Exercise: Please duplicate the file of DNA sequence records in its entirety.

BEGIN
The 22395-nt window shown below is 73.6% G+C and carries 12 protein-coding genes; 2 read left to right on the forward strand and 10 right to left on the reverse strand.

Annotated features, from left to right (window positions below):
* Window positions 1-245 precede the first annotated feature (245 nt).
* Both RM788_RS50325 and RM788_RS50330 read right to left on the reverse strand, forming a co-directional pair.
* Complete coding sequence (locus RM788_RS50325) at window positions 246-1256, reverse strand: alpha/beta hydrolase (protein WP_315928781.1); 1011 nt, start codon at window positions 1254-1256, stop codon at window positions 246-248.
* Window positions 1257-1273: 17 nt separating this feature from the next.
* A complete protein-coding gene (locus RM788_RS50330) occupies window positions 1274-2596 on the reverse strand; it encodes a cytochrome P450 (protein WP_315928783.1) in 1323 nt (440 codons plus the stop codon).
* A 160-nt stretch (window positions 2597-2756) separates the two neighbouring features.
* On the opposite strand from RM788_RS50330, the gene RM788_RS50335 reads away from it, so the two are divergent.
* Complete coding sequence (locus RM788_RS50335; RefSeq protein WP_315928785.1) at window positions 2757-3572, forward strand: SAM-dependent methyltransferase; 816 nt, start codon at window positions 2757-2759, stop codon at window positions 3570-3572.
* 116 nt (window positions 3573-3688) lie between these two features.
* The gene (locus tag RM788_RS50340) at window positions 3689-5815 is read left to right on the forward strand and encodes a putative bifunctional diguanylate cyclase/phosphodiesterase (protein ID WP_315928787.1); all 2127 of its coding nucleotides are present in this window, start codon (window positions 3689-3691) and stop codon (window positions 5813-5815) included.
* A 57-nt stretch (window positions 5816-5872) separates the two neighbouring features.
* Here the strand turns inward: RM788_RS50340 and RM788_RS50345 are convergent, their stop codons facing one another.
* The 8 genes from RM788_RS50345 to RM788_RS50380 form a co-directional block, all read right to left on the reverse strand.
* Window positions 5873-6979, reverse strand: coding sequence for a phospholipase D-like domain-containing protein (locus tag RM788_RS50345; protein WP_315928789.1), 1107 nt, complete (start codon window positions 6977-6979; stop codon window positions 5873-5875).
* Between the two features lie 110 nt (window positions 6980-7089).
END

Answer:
The 22395-nt window shown below is 73.6% G+C and carries 12 protein-coding genes; 2 read left to right on the forward strand and 10 right to left on the reverse strand.

Annotated features, from left to right (window positions below):
* Window positions 1-245 precede the first annotated feature (245 nt).
* Both RM788_RS50325 and RM788_RS50330 read right to left on the reverse strand, forming a co-directional pair.
* Complete coding sequence (locus RM788_RS50325) at window positions 246-1256, reverse strand: alpha/beta hydrolase (protein WP_315928781.1); 1011 nt, start codon at window positions 1254-1256, stop codon at window positions 246-248.
* Window positions 1257-1273: 17 nt separating this feature from the next.
* A complete protein-coding gene (locus RM788_RS50330) occupies window positions 1274-2596 on the reverse strand; it encodes a cytochrome P450 (protein WP_315928783.1) in 1323 nt (440 codons plus the stop codon).
* A 160-nt stretch (window positions 2597-2756) separates the two neighbouring features.
* On the opposite strand from RM788_RS50330, the gene RM788_RS50335 reads away from it, so the two are divergent.
* Complete coding sequence (locus RM788_RS50335; RefSeq protein WP_315928785.1) at window positions 2757-3572, forward strand: SAM-dependent methyltransferase; 816 nt, start codon at window positions 2757-2759, stop codon at window positions 3570-3572.
* 116 nt (window positions 3573-3688) lie between these two features.
* The gene (locus tag RM788_RS50340) at window positions 3689-5815 is read left to right on the forward strand and encodes a putative bifunctional diguanylate cyclase/phosphodiesterase (protein ID WP_315928787.1); all 2127 of its coding nucleotides are present in this window, start codon (window positions 3689-3691) and stop codon (window positions 5813-5815) included.
* A 57-nt stretch (window positions 5816-5872) separates the two neighbouring features.
* Here the strand turns inward: RM788_RS50340 and RM788_RS50345 are convergent, their stop codons facing one another.
* The 8 genes from RM788_RS50345 to RM788_RS50380 form a co-directional block, all read right to left on the reverse strand.
* Window positions 5873-6979, reverse strand: coding sequence for a phospholipase D-like domain-containing protein (locus tag RM788_RS50345; protein WP_315928789.1), 1107 nt, complete (start codon window positions 6977-6979; stop codon window positions 5873-5875).
* Between the two features lie 110 nt (window positions 6980-7089).